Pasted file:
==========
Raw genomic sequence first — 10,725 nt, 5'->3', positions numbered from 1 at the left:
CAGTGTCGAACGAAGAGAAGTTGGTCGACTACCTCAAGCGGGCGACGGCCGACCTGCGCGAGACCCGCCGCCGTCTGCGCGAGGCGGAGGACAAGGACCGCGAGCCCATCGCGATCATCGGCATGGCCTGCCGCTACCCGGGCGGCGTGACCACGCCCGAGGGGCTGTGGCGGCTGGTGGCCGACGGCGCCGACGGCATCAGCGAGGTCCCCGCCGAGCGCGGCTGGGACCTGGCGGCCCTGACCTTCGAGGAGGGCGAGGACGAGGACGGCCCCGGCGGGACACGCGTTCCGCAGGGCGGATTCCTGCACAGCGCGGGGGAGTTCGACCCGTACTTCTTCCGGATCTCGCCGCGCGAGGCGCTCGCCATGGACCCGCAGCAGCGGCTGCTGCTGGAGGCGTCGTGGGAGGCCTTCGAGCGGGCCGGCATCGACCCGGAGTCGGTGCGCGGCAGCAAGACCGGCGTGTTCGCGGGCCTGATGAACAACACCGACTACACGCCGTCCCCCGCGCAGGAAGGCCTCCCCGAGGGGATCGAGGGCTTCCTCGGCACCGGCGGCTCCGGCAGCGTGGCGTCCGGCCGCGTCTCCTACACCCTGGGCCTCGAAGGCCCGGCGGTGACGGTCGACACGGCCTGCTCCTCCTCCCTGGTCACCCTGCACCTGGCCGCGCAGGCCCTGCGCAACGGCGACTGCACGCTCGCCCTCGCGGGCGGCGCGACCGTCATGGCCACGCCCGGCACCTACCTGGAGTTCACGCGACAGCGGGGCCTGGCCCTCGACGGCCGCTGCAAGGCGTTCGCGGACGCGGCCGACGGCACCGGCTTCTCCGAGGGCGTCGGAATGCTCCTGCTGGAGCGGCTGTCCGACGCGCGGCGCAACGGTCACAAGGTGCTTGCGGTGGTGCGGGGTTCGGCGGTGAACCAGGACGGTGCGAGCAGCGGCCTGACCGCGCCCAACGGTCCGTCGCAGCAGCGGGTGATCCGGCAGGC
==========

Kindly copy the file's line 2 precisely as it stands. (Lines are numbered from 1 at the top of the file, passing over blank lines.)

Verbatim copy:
CAGTGTCGAACGAAGAGAAGTTGGTCGACTACCTCAAGCGGGCGACGGCCGACCTGCGCGAGACCCGCCGCCGTCTGCGCGAGGCGGAGGACAAGGACCGCGAGCCCATCGCGATCATCGGCATGGCCTGCCGCTACCCGGGCGGCGTGACCACGCCCGAGGGGCTGTGGCGGCTGGTGGCCGACGGCGCCGACGGCATCAGCGAGGTCCCCGCCGAGCGCGGCTGGGACCTGGCGGCCCTGACCTTCGAGGAGGGCGAGGACGAGGACGGCCCCGGCGGGACACGCGTTCCGCAGGGCGGATTCCTGCACAGCGCGGGGGAGTTCGACCCGTACTTCTTCCGGATCTCGCCGCGCGAGGCGCTCGCCATGGACCCGCAGCAGCGGCTGCTGCTGGAGGCGTCGTGGGAGGCCTTCGAGCGGGCCGGCATCGACCCGGAGTCGGTGCGCGGCAGCAAGACCGGCGTGTTCGCGGGCCTGATGAACAACACCGACTACACGCCGTCCCCCGCGCAGGAAGGCCTCCCCGAGGGGATCGAGGGCTTCCTCGGCACCGGCGGCTCCGGCAGCGTGGCGTCCGGCCGCGTCTCCTACACCCTGGGCCTCGAAGGCCCGGCGGTGACGGTCGACACGGCCTGCTCCTCCTCCCTGGTCACCCTGCACCTGGCCGCGCAGGCCCTGCGCAACGGCGACTGCACGCTCGCCCTCGCGGGCGGCGCGACCGTCATGGCCACGCCCGGCACCTACCTGGAGTTCACGCGACAGCGGGGCCTGGCCCTCGACGGCCGCTGCAAGGCGTTCGCGGACGCGGCCGACGGCACCGGCTTCTCCGAGGGCGTCGGAATGCTCCTGCTGGAGCGGCTGTCCGACGCGCGGCGCAACGGTCACAAGGTGCTTGCGGTGGTGCGGGGTTCGGCGGTGAACCAGGACGGTGCGAGCAGCGGCCTGACCGCGCCCAACGGTCCGTCGCAGCAGCGGGTGATCCGGCAGGC